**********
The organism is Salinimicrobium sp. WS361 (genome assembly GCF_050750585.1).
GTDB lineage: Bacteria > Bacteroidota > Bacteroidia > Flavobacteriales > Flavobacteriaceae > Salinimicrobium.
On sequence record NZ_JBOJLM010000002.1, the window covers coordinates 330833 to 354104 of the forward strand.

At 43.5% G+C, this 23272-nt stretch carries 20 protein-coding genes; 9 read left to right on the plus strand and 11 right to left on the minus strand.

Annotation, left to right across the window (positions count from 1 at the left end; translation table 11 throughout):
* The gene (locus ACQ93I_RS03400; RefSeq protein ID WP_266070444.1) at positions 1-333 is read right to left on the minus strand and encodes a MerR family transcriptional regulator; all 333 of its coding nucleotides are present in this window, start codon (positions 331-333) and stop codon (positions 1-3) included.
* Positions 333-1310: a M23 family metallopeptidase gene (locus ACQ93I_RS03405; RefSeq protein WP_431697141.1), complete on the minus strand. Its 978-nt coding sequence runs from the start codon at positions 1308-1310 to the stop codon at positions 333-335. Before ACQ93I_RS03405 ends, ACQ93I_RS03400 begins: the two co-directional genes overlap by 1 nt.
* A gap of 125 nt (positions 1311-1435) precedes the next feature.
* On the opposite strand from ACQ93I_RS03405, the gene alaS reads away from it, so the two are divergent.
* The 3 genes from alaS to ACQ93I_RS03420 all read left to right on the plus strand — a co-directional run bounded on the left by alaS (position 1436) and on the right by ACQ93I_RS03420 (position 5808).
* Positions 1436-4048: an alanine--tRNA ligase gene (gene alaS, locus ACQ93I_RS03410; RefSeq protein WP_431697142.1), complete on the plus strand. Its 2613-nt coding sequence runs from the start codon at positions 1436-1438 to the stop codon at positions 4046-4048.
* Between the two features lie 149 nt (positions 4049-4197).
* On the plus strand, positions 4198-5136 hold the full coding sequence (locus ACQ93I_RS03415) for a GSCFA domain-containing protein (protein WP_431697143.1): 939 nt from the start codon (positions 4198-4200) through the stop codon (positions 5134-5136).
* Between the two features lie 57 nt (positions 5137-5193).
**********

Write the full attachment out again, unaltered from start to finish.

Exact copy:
The organism is Salinimicrobium sp. WS361 (genome assembly GCF_050750585.1).
GTDB lineage: Bacteria > Bacteroidota > Bacteroidia > Flavobacteriales > Flavobacteriaceae > Salinimicrobium.
On sequence record NZ_JBOJLM010000002.1, the window covers coordinates 330833 to 354104 of the forward strand.

At 43.5% G+C, this 23272-nt stretch carries 20 protein-coding genes; 9 read left to right on the plus strand and 11 right to left on the minus strand.

Annotation, left to right across the window (positions count from 1 at the left end; translation table 11 throughout):
* The gene (locus ACQ93I_RS03400; RefSeq protein ID WP_266070444.1) at positions 1-333 is read right to left on the minus strand and encodes a MerR family transcriptional regulator; all 333 of its coding nucleotides are present in this window, start codon (positions 331-333) and stop codon (positions 1-3) included.
* Positions 333-1310: a M23 family metallopeptidase gene (locus ACQ93I_RS03405; RefSeq protein WP_431697141.1), complete on the minus strand. Its 978-nt coding sequence runs from the start codon at positions 1308-1310 to the stop codon at positions 333-335. Before ACQ93I_RS03405 ends, ACQ93I_RS03400 begins: the two co-directional genes overlap by 1 nt.
* A gap of 125 nt (positions 1311-1435) precedes the next feature.
* On the opposite strand from ACQ93I_RS03405, the gene alaS reads away from it, so the two are divergent.
* The 3 genes from alaS to ACQ93I_RS03420 all read left to right on the plus strand — a co-directional run bounded on the left by alaS (position 1436) and on the right by ACQ93I_RS03420 (position 5808).
* Positions 1436-4048: an alanine--tRNA ligase gene (gene alaS, locus ACQ93I_RS03410; RefSeq protein WP_431697142.1), complete on the plus strand. Its 2613-nt coding sequence runs from the start codon at positions 1436-1438 to the stop codon at positions 4046-4048.
* Between the two features lie 149 nt (positions 4049-4197).
* On the plus strand, positions 4198-5136 hold the full coding sequence (locus ACQ93I_RS03415) for a GSCFA domain-containing protein (protein WP_431697143.1): 939 nt from the start codon (positions 4198-4200) through the stop codon (positions 5134-5136).
* Between the two features lie 57 nt (positions 5137-5193).